The Prisoner of Zenda by Anthony Hope is an adventure novel first published in 1894 that takes place in the fictional Kingdom of Ruritania.
It tells the story of Rudolph Rassendyll, who is, because of past indiscretions in the family and unbeknownst to him, the near twin of King Rudolph V of Ruritania. Labeled a ne’er-do-well by his sister-in-law, young Rudolph determines to escape his family and secretly travel to Ruritania for the coronation of his distant relative. But when the king is drugged and abducted on the eve of this ceremony, young Rassendyll is convinced to take his place to try and save the day.
But things don’t go as planned as the conspirators fail to reckon with the king’s brother, the dastardly Duke of Strelsau or his fiance, the beautiful Princess Flavia. What follows is a tale of bravery, sacrifice and love, filled with romance and feats of derring-do that still stands the test of time.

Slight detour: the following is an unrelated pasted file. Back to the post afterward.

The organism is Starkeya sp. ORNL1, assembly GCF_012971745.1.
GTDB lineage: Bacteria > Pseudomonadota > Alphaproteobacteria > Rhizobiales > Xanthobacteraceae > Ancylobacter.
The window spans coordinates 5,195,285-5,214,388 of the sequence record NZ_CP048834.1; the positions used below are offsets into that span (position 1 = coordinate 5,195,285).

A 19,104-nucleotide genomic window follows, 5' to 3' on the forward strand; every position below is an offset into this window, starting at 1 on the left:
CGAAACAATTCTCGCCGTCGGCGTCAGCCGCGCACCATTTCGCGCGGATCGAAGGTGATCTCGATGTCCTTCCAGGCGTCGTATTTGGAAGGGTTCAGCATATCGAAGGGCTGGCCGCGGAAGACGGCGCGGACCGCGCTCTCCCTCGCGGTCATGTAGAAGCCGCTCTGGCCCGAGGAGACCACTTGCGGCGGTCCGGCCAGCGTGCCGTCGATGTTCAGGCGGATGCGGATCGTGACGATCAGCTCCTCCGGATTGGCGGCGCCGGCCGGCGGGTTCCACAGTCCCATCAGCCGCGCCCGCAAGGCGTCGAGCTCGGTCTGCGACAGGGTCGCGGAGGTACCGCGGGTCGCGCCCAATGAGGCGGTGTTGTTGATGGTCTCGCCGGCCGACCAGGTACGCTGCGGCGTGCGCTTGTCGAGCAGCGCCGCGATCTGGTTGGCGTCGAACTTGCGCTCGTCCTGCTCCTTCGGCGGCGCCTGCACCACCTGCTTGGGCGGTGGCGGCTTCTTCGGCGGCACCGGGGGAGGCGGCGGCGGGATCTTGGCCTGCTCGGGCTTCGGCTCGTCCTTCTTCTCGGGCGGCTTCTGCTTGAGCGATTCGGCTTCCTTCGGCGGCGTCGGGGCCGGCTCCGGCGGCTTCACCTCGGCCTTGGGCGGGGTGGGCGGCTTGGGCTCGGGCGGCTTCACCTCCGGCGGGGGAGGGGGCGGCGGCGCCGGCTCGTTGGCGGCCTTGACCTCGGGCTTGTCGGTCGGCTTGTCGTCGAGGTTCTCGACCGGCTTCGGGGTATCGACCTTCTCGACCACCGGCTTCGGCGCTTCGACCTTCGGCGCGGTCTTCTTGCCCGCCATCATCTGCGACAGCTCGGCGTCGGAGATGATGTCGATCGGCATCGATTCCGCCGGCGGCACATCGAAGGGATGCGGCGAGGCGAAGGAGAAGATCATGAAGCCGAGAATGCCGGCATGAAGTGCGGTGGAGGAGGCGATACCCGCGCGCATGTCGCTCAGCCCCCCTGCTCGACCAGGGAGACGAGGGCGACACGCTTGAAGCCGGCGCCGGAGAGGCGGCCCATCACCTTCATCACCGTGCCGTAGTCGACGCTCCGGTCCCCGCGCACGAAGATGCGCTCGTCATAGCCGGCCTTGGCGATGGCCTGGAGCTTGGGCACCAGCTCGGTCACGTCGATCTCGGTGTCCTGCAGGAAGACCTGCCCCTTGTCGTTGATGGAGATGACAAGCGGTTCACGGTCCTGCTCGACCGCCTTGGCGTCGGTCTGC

The Prisoner of Zenda was Hope’s most famous novel and achieved instant success. Such was the impact of this novel that the setting of Ruritania became famous in its own right as the generic term referring to romantic stories set in fictional central European countries. It went on to spawn numerous adaptations, retellings and homages. Anthony Hope wrote a sequel in 1898 called Rupert of Hentzau but it never achieved the success of the original.
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